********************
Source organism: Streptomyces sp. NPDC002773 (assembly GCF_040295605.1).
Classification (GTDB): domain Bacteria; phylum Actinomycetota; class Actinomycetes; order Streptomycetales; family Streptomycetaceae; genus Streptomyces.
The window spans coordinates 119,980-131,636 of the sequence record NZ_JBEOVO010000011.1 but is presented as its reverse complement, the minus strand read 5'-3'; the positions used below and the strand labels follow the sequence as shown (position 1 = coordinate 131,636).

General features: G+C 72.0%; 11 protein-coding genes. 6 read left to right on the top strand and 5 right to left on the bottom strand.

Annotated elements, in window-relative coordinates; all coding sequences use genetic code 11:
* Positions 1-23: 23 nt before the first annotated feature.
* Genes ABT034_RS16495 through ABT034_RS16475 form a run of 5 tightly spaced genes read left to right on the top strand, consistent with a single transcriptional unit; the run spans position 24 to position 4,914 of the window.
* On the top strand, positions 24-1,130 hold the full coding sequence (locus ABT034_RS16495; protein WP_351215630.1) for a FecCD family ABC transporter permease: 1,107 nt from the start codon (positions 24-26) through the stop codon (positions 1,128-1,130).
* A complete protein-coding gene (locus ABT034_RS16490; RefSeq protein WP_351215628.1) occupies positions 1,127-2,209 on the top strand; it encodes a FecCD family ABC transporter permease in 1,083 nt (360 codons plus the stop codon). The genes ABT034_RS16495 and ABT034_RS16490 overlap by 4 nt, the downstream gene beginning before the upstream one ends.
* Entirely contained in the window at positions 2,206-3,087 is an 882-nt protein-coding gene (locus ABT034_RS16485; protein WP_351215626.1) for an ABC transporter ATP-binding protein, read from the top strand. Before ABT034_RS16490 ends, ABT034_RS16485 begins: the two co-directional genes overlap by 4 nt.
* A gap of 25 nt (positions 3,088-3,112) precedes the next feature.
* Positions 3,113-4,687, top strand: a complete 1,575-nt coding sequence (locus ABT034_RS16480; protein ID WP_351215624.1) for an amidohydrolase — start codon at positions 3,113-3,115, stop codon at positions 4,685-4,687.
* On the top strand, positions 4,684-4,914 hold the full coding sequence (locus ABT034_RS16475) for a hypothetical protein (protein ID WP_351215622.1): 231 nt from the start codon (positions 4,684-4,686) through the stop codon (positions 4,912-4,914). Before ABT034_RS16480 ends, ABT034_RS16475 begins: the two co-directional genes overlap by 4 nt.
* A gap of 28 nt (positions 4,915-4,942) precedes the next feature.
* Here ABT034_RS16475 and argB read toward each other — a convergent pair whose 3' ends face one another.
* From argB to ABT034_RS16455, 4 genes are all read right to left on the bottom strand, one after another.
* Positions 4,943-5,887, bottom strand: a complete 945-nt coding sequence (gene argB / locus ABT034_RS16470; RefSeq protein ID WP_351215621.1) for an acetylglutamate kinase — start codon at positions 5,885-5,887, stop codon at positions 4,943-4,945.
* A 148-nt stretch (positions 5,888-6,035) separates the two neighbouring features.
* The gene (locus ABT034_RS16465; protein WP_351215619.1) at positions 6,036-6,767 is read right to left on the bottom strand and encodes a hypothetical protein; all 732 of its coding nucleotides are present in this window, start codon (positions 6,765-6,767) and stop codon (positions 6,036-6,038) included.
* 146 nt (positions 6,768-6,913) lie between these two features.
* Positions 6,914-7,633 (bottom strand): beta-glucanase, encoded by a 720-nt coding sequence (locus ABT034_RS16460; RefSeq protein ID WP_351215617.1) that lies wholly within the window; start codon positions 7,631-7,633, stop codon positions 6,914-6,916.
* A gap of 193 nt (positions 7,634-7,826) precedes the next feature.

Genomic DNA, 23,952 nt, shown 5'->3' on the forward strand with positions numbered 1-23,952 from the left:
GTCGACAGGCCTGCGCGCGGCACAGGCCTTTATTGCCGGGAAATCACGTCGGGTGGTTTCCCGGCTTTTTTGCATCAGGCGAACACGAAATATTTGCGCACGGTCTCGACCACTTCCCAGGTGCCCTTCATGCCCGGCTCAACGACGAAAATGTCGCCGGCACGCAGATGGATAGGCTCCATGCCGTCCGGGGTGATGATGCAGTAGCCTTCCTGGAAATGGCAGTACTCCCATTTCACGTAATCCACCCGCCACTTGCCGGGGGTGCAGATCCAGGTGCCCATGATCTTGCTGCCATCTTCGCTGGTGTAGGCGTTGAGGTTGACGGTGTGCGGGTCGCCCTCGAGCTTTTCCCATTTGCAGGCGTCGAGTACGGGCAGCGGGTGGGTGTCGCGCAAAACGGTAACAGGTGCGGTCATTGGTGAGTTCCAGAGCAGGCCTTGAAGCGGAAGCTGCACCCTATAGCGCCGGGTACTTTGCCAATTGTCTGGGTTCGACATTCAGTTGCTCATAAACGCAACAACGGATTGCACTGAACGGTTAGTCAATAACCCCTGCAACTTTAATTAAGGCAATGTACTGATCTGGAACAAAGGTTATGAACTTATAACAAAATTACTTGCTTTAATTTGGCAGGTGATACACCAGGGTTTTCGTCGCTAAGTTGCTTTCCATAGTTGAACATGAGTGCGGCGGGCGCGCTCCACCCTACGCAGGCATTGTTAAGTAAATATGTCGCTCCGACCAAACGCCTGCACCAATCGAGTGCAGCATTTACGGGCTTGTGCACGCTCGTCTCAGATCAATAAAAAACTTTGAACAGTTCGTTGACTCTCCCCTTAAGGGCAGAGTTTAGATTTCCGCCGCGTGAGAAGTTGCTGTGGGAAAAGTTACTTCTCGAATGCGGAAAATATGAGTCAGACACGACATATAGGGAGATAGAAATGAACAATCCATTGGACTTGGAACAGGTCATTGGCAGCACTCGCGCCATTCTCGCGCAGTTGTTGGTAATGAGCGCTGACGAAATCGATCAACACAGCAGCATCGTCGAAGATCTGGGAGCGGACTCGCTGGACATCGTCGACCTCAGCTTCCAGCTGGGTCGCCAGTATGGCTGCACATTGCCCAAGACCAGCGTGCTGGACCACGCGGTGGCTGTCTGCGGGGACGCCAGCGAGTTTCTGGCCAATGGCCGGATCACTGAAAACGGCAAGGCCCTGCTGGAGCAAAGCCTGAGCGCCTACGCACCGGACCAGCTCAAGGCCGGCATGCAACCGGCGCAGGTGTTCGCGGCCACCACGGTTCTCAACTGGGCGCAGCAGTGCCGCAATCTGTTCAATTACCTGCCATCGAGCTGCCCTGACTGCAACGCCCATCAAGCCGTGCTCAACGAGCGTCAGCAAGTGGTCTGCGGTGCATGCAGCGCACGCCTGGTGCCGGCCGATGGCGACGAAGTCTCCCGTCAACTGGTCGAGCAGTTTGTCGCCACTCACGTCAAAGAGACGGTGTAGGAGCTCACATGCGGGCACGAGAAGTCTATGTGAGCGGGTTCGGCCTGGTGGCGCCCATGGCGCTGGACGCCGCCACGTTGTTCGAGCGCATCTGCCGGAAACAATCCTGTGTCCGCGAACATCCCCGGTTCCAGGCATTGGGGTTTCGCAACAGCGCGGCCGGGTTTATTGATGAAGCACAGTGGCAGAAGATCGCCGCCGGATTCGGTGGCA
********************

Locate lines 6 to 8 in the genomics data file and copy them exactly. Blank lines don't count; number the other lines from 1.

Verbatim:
* Positions 1-23: 23 nt before the first annotated feature.
* Genes ABT034_RS16495 through ABT034_RS16475 form a run of 5 tightly spaced genes read left to right on the top strand, consistent with a single transcriptional unit; the run spans position 24 to position 4,914 of the window.
* On the top strand, positions 24-1,130 hold the full coding sequence (locus ABT034_RS16495; protein WP_351215630.1) for a FecCD family ABC transporter permease: 1,107 nt from the start codon (positions 24-26) through the stop codon (positions 1,128-1,130).